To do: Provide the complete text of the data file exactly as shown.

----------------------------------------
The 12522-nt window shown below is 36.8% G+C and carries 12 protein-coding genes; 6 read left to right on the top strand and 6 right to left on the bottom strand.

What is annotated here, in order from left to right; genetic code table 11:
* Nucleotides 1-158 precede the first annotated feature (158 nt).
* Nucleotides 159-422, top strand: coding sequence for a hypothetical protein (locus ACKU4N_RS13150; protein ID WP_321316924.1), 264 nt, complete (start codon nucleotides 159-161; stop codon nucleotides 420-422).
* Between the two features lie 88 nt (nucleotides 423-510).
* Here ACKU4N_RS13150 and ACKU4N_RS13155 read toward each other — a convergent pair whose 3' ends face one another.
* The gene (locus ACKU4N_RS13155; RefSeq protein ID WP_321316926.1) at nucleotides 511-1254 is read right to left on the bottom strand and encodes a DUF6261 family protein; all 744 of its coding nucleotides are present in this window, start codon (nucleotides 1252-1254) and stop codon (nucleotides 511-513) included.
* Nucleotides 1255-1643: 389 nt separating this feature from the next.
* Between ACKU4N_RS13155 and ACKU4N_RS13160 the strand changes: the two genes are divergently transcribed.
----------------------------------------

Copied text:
The 12522-nt window shown below is 36.8% G+C and carries 12 protein-coding genes; 6 read left to right on the top strand and 6 right to left on the bottom strand.

What is annotated here, in order from left to right; genetic code table 11:
* Nucleotides 1-158 precede the first annotated feature (158 nt).
* Nucleotides 159-422, top strand: coding sequence for a hypothetical protein (locus ACKU4N_RS13150; protein ID WP_321316924.1), 264 nt, complete (start codon nucleotides 159-161; stop codon nucleotides 420-422).
* Between the two features lie 88 nt (nucleotides 423-510).
* Here ACKU4N_RS13150 and ACKU4N_RS13155 read toward each other — a convergent pair whose 3' ends face one another.
* The gene (locus ACKU4N_RS13155; RefSeq protein ID WP_321316926.1) at nucleotides 511-1254 is read right to left on the bottom strand and encodes a DUF6261 family protein; all 744 of its coding nucleotides are present in this window, start codon (nucleotides 1252-1254) and stop codon (nucleotides 511-513) included.
* Nucleotides 1255-1643: 389 nt separating this feature from the next.
* Between ACKU4N_RS13155 and ACKU4N_RS13160 the strand changes: the two genes are divergently transcribed.